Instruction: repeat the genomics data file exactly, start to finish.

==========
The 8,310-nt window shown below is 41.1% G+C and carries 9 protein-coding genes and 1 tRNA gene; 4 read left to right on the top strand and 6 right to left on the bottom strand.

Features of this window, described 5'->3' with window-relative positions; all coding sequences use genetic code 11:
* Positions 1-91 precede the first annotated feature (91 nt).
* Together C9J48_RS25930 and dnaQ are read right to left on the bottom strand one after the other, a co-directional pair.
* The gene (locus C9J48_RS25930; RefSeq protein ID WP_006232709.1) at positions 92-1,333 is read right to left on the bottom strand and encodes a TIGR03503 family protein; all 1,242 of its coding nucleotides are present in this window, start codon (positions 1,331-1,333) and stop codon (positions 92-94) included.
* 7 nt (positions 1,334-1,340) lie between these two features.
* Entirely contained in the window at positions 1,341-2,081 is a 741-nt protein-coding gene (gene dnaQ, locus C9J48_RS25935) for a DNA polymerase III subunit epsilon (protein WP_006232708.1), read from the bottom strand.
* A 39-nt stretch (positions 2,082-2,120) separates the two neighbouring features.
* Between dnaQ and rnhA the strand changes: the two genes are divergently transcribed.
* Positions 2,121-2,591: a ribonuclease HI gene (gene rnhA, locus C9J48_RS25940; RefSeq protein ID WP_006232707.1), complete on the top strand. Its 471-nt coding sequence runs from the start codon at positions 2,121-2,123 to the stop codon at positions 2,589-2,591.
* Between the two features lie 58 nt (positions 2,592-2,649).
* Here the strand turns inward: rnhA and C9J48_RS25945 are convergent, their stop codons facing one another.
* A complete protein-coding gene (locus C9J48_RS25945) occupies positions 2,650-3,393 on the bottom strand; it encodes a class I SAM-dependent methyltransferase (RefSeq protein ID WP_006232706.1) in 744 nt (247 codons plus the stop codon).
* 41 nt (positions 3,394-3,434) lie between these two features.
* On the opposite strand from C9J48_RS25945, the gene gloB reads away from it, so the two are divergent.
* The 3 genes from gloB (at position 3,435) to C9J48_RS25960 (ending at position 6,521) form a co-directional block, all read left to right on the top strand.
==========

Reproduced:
The 8,310-nt window shown below is 41.1% G+C and carries 9 protein-coding genes and 1 tRNA gene; 4 read left to right on the top strand and 6 right to left on the bottom strand.

Features of this window, described 5'->3' with window-relative positions; all coding sequences use genetic code 11:
* Positions 1-91 precede the first annotated feature (91 nt).
* Together C9J48_RS25930 and dnaQ are read right to left on the bottom strand one after the other, a co-directional pair.
* The gene (locus C9J48_RS25930; RefSeq protein ID WP_006232709.1) at positions 92-1,333 is read right to left on the bottom strand and encodes a TIGR03503 family protein; all 1,242 of its coding nucleotides are present in this window, start codon (positions 1,331-1,333) and stop codon (positions 92-94) included.
* 7 nt (positions 1,334-1,340) lie between these two features.
* Entirely contained in the window at positions 1,341-2,081 is a 741-nt protein-coding gene (gene dnaQ, locus C9J48_RS25935) for a DNA polymerase III subunit epsilon (protein WP_006232708.1), read from the bottom strand.
* A 39-nt stretch (positions 2,082-2,120) separates the two neighbouring features.
* Between dnaQ and rnhA the strand changes: the two genes are divergently transcribed.
* Positions 2,121-2,591: a ribonuclease HI gene (gene rnhA, locus C9J48_RS25940; RefSeq protein ID WP_006232707.1), complete on the top strand. Its 471-nt coding sequence runs from the start codon at positions 2,121-2,123 to the stop codon at positions 2,589-2,591.
* Between the two features lie 58 nt (positions 2,592-2,649).
* Here the strand turns inward: rnhA and C9J48_RS25945 are convergent, their stop codons facing one another.
* A complete protein-coding gene (locus C9J48_RS25945) occupies positions 2,650-3,393 on the bottom strand; it encodes a class I SAM-dependent methyltransferase (RefSeq protein ID WP_006232706.1) in 744 nt (247 codons plus the stop codon).
* 41 nt (positions 3,394-3,434) lie between these two features.
* On the opposite strand from C9J48_RS25945, the gene gloB reads away from it, so the two are divergent.
* The 3 genes from gloB (at position 3,435) to C9J48_RS25960 (ending at position 6,521) form a co-directional block, all read left to right on the top strand.